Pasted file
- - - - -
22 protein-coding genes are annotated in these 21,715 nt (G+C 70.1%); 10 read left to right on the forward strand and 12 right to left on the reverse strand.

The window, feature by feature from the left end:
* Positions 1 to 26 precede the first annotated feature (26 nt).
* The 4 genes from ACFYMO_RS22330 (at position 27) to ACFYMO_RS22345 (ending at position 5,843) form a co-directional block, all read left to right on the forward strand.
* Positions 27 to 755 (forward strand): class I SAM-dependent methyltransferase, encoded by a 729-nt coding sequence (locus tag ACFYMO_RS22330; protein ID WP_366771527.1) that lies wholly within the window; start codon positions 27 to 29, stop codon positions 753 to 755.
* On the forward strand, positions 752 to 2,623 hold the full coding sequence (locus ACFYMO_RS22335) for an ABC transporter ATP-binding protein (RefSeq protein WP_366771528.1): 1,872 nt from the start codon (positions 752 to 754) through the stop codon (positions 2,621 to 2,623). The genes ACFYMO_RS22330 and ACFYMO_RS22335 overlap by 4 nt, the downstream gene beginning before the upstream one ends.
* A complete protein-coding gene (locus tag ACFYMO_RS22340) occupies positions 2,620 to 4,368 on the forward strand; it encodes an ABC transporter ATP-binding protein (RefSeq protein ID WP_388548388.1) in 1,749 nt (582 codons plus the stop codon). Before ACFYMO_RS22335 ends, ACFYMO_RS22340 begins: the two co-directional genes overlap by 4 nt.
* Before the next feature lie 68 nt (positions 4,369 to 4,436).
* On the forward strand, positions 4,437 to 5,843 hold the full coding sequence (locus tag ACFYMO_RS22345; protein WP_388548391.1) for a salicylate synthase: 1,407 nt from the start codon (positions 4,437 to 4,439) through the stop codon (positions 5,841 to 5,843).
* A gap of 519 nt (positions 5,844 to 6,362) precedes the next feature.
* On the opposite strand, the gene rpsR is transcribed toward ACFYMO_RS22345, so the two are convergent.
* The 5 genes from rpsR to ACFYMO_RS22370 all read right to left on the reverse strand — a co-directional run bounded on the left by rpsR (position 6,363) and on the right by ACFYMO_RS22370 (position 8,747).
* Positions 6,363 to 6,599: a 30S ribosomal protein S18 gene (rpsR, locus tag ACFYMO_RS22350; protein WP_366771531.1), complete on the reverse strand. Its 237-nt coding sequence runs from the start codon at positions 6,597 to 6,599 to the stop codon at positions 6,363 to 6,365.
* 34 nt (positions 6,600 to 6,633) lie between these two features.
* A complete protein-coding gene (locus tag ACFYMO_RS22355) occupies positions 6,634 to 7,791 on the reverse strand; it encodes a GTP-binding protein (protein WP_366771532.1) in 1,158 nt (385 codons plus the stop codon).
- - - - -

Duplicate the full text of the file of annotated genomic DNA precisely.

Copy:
22 protein-coding genes are annotated in these 21,715 nt (G+C 70.1%); 10 read left to right on the forward strand and 12 right to left on the reverse strand.

The window, feature by feature from the left end:
* Positions 1 to 26 precede the first annotated feature (26 nt).
* The 4 genes from ACFYMO_RS22330 (at position 27) to ACFYMO_RS22345 (ending at position 5,843) form a co-directional block, all read left to right on the forward strand.
* Positions 27 to 755 (forward strand): class I SAM-dependent methyltransferase, encoded by a 729-nt coding sequence (locus tag ACFYMO_RS22330; protein ID WP_366771527.1) that lies wholly within the window; start codon positions 27 to 29, stop codon positions 753 to 755.
* On the forward strand, positions 752 to 2,623 hold the full coding sequence (locus ACFYMO_RS22335) for an ABC transporter ATP-binding protein (RefSeq protein WP_366771528.1): 1,872 nt from the start codon (positions 752 to 754) through the stop codon (positions 2,621 to 2,623). The genes ACFYMO_RS22330 and ACFYMO_RS22335 overlap by 4 nt, the downstream gene beginning before the upstream one ends.
* A complete protein-coding gene (locus tag ACFYMO_RS22340) occupies positions 2,620 to 4,368 on the forward strand; it encodes an ABC transporter ATP-binding protein (RefSeq protein ID WP_388548388.1) in 1,749 nt (582 codons plus the stop codon). Before ACFYMO_RS22335 ends, ACFYMO_RS22340 begins: the two co-directional genes overlap by 4 nt.
* Before the next feature lie 68 nt (positions 4,369 to 4,436).
* On the forward strand, positions 4,437 to 5,843 hold the full coding sequence (locus tag ACFYMO_RS22345; protein WP_388548391.1) for a salicylate synthase: 1,407 nt from the start codon (positions 4,437 to 4,439) through the stop codon (positions 5,841 to 5,843).
* A gap of 519 nt (positions 5,844 to 6,362) precedes the next feature.
* On the opposite strand, the gene rpsR is transcribed toward ACFYMO_RS22345, so the two are convergent.
* The 5 genes from rpsR to ACFYMO_RS22370 all read right to left on the reverse strand — a co-directional run bounded on the left by rpsR (position 6,363) and on the right by ACFYMO_RS22370 (position 8,747).
* Positions 6,363 to 6,599: a 30S ribosomal protein S18 gene (rpsR, locus tag ACFYMO_RS22350; protein WP_366771531.1), complete on the reverse strand. Its 237-nt coding sequence runs from the start codon at positions 6,597 to 6,599 to the stop codon at positions 6,363 to 6,365.
* 34 nt (positions 6,600 to 6,633) lie between these two features.
* A complete protein-coding gene (locus tag ACFYMO_RS22355) occupies positions 6,634 to 7,791 on the reverse strand; it encodes a GTP-binding protein (protein WP_366771532.1) in 1,158 nt (385 codons plus the stop codon).